Following this prep work, two-and-a-half coats of the 90 Line designer Eco-Jet silver basecoat were applied. First, a medium coat was applied, followed by another medium wet coat. The half coat - the effect coat - is applied to assure all metallics are laid out evenly. The Glasurit 90 Line waterborne basecoat uses water instead of solvent which dramatically reduces emissions during the color application process. As well as meeting all OEM refinish quality standards, this basecoat is used as the original finish on Maybach and Rolls Royce. And most recently, of course, Leno's Eco-Jet.
The shining super jet was completed with three coats of Glasurit Ultra Low VOC Clear 923-200. This urethane clear meets OEM specifications for weatherability, chip, scratch and chemical etch resistance.
"Painting the Eco-Jet without BASF would have been a challenge,"stated Big Dog's BASF rep Mike Manion. "Glasurit 90 Line allowed the team to paint in a non-heated booth in less than perfect conditions."
Glasurit 90 Line performed perfectly at Big Dog Garage. The silver vision took center stage at the Las Vegas gala affair. General Motors Ed Weldon and Leno stayed very close to their Eco-Jet project.
Leno did take a few questions from the crowd. When he was asked to start the jet engine car, Leno didn't miss a beat, "Steve Wynn would rather have a finger put through his Picasso, than let me start this car in his hotel!"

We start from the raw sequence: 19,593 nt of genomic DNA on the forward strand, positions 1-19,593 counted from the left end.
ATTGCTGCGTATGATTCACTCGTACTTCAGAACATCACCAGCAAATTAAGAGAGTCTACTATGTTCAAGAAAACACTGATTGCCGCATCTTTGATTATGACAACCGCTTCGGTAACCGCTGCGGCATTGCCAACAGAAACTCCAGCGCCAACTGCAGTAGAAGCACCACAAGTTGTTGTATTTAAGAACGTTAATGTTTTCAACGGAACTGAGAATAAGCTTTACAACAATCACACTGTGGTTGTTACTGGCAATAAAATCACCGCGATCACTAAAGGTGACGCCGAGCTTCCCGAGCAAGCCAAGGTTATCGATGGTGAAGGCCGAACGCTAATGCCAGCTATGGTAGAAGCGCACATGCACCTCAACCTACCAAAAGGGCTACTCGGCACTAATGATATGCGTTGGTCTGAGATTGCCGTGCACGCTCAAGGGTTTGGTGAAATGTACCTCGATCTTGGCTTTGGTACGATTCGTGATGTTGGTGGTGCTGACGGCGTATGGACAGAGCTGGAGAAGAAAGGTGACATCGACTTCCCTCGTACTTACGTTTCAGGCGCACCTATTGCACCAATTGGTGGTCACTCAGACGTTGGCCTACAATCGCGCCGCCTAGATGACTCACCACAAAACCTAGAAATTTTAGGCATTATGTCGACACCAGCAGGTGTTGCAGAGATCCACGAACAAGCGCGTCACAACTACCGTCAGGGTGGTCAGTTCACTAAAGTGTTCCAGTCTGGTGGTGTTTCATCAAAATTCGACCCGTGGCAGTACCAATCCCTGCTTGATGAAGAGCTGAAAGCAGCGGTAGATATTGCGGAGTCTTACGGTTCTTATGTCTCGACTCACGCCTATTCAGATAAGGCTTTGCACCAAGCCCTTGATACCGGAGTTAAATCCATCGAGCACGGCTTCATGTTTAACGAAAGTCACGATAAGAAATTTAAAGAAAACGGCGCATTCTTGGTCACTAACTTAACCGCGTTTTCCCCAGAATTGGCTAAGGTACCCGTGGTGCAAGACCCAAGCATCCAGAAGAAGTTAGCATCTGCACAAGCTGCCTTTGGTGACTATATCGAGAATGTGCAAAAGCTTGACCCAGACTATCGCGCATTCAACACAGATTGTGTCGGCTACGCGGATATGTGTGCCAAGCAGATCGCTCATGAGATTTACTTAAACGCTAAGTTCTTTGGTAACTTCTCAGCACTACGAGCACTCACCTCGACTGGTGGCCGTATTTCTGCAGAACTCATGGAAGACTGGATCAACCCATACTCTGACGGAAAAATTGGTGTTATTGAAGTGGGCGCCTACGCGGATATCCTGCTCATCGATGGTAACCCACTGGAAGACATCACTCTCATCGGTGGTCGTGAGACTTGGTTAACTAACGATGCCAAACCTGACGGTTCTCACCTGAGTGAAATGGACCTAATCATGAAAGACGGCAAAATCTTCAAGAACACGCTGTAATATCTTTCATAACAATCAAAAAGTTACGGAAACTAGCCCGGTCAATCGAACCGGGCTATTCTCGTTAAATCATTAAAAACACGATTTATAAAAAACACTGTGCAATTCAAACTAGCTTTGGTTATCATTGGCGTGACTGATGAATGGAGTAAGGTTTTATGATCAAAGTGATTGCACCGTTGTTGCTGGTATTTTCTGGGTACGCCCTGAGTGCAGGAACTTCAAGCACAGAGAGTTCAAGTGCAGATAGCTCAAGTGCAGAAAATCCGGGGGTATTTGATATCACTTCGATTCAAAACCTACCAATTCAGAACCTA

The World According to Leno
A self-proclaimed Gear Head, Leno observed: "I'll tell you what's really wrong with this country. Every good machinist seems to be over the age of 65. If you happened to come into my shop, you'd see that I'm the youngest guy in there, and I'm in my 50s. There was a time in this country that if you were a skilled craftsman - if you were good with your hands - it was a sign of talent or even genius, and people gave you a lot of respect. Along the way, America has lost something important."
This is the Jay Leno who wanted to put together the best American team possible to build an environmentally safe car. "I want to inspire young people to get into car design," Leno continued in a rare serious moment, "and build a vehicle which will not be so harmful to the environment."
To fulfill Leno's goal of developing a more environmentally responsible vehicle, the "silver bullet" is powered by bio-diesel fuel and finished with BASF's waterborne Glasurit 90 Line products, which meet California's stricter clean air standards.
Working from Big Dog Garage, Leno's shop in southern California, he and chief mechanic Swiss-born Bernard Juechl began laying the groundwork for the Eco-Jet. After sketching his design on paper napkins, Leno presented his ideas to Ed Weldon, vice president of General Motors Advanced Design Studio, North Hollywood, California The General Motors/Leno collaboration turned that paper-napkin vision into a reality.
Collision repairers should take note of this General Motors/Leno collaboration. The materials and technology are already and will continue to be a part of the collision repair process.
Janet Chaney has been in many facets of the collision industry. She is serving the best interest of her clients through Cave Creek Business Development. She can be reached at email@example.com.